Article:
[4] A strong electric field is often used to draw cloud tracks down to the sensitive region of the chamber and increase the sensitivity of . As particles pass through they leave ionization trails and because the alcohol vapor is supersaturated it condenses onto these trails. and very stable conditions. Instead of water vapor. Alpha particles from a Radium source in a cloud chamber Radon-220 decay in a cloud chamber Methanol vapor saturates the chamber. Example of watercooled thermoelectric cloud chamber Structure and operation[edit] track of subatomic particle moving upward through cloud chamber and bending left (an electron would have turned right) Cloud chamber photograph of the first positron ever observed A simple cloud chamber consists of the sealed environment. most of the alcohol has not condensed. the alcohol used in them is commonly isopropyl alcohol or methylated spirit. Since the tracks are emitted radially out from the source. radioactive source (optionally). There are also water-cooled diffusion cloud chambers. alcohol is used because of its lower freezing point. their point of origin can easily be determined. seen in the cloud chamber by the presence of droplets falling down to the condenser. This sensitive area is increased in height by employing a steep temperature gradient. and in that the bottom must be cooled to a rather low temperature. At this height.[4] Just above the cold condenser plate there is an area of the chamber which is sensitive to radioactive tracks. The alcohol vapor condenses around ion trails left behind by the travelling ionizing particles. little convection. The result is a supersaturated environment.sensitized to radiation. Cloud chambers cooled by dry ice are a common demonstration and hobbyist device. generally as cold as −26 °C (−15 °F). This means that the ion trail left by the radioactive particles provides an optimal trigger for condensation and cloud formation. dry ice or a cold plate and some kind of alcohol source (it has to allow easy evaporation). using ethylene glycol. The result is cloud formation. The alcohol falls as it cools down and the cold condenser provides a steep temperature gradient.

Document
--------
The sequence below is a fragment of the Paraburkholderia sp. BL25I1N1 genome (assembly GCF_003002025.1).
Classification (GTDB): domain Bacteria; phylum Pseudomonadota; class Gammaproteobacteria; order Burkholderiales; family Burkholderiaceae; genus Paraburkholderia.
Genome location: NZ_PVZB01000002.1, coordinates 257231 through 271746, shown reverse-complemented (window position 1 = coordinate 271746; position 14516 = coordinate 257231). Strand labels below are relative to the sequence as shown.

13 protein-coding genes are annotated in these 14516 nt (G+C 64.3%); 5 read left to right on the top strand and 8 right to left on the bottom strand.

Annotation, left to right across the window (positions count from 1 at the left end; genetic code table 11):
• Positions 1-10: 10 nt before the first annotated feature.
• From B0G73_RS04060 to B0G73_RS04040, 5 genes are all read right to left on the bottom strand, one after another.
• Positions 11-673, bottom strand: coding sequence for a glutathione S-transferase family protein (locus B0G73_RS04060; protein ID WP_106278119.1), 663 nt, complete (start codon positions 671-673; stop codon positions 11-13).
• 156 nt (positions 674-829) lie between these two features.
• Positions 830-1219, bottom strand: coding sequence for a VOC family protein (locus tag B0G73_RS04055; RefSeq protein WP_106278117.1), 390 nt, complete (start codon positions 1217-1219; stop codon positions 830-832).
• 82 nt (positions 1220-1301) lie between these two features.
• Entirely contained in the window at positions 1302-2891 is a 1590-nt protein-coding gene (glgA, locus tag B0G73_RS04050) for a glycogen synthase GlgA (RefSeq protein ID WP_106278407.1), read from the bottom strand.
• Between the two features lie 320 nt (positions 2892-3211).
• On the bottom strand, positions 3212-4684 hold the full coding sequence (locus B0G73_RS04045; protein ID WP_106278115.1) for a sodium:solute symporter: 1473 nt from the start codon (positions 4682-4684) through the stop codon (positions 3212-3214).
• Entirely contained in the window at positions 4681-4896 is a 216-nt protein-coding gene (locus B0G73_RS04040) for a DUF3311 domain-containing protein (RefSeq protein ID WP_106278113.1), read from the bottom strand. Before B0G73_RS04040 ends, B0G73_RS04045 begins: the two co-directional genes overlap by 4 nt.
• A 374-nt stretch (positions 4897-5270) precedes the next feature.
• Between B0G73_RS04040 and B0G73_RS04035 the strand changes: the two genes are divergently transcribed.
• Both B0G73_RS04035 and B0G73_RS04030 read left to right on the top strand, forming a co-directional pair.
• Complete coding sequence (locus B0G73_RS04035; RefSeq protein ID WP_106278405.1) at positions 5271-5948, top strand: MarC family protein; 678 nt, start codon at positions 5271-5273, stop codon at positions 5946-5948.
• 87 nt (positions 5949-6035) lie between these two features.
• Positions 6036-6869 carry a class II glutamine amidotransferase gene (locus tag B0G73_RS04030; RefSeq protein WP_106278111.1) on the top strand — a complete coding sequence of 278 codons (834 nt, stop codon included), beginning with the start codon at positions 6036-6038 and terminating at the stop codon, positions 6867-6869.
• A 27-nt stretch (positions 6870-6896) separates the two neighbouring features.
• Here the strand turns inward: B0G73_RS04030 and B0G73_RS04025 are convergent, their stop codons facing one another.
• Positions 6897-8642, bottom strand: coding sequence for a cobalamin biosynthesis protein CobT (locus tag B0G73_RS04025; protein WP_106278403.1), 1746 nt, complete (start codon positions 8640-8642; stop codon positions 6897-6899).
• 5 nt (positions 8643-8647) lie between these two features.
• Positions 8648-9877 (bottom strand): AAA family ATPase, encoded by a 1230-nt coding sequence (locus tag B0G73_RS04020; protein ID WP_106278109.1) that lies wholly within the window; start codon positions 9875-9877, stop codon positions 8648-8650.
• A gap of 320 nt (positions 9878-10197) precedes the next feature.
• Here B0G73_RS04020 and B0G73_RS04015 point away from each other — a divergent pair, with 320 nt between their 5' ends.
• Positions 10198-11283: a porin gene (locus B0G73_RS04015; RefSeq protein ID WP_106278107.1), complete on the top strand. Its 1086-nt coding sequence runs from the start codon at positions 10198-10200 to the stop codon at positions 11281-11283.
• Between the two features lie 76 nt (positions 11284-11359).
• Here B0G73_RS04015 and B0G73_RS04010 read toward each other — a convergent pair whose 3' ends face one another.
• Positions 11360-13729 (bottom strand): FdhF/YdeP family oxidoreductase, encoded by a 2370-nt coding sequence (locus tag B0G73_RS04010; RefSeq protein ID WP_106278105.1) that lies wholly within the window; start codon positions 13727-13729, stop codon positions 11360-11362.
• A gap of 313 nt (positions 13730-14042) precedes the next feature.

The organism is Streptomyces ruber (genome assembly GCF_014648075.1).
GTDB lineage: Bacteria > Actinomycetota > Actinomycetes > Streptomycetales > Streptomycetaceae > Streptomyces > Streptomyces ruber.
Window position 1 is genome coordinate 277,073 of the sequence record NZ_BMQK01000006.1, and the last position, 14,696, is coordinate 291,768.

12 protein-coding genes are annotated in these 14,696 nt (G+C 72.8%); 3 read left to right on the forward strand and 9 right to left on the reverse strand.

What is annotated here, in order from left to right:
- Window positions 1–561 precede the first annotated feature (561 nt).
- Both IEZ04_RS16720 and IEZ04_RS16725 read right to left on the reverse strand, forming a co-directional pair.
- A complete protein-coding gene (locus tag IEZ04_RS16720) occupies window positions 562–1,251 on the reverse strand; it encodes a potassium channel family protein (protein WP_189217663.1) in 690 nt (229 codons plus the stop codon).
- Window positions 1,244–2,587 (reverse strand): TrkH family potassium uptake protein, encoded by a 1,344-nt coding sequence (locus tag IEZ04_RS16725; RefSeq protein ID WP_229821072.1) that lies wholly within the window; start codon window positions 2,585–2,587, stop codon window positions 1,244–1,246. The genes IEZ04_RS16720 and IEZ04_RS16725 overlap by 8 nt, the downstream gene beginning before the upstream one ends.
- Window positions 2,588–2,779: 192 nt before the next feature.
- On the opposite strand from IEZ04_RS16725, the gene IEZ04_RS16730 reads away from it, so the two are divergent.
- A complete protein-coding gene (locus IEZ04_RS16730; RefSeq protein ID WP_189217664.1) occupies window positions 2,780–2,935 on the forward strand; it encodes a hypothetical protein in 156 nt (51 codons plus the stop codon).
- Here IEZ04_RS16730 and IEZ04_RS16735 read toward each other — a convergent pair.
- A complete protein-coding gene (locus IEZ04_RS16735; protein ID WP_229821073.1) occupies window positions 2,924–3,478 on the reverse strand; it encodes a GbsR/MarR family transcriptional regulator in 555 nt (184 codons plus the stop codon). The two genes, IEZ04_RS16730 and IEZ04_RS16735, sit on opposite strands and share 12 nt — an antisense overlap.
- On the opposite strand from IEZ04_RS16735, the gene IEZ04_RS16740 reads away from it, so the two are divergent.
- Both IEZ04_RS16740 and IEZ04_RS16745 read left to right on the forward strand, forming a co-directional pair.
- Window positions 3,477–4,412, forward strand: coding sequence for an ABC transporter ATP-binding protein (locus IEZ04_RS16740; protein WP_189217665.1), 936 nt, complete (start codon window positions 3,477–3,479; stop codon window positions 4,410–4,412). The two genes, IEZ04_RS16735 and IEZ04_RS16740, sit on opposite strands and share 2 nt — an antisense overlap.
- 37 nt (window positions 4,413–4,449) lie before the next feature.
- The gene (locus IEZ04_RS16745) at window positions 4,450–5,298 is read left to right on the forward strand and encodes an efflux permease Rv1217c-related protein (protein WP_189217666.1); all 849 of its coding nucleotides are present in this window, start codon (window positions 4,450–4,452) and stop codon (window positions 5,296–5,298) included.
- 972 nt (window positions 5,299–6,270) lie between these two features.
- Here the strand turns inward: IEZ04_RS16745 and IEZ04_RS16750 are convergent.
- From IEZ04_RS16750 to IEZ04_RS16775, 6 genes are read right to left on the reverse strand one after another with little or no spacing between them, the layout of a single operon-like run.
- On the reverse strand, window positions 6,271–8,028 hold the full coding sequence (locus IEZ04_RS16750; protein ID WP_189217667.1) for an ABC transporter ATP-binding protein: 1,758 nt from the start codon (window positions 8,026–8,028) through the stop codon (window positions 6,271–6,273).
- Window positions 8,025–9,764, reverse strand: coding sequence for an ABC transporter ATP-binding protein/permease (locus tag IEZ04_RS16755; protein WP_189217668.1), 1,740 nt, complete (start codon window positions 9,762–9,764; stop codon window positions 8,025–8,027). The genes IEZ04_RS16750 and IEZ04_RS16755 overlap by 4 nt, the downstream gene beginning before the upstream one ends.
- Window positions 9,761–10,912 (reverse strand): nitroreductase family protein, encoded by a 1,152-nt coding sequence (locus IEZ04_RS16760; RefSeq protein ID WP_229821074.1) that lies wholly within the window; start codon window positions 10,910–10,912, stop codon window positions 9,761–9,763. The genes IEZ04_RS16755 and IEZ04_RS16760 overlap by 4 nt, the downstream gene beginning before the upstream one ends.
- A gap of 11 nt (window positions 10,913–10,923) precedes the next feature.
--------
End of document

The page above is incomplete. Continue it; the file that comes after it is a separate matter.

caused by condensation forming above the sensitive area of the chamber.the chamber. tiny droplets should be seen condensing. This means that ion trails left by radioactive particles are obscured by constant precipitation. This illuminates the white droplets against the black background. If the chamber is working correctly. While tracks from sources can still be seen without a voltage supply. The black background makes it easier to observe cloud tracks. This requires the elimination of any significant drift currents (poor chamber sealing).[4] Alpha particles and electrons (deflected by a magnetic field) from a thorium rod in a cloud chamber Radioactivity of a Thorite mineral seen in a cloud chamber Before tracks can be visible. Often this condensation is not apparent until a shallow pool of alcohol is formed at the condenser plate. Drops should be viewed from a horizontal position. a tangential light source is needed.[4] . The tracks become much more obvious once temperatures and conditions have stabilized in the chamber. background tracks are very difficult to observe. the voltage can also serve to prevent large amounts of "rain" from obscuring the sensitive region of the chamber. In addition.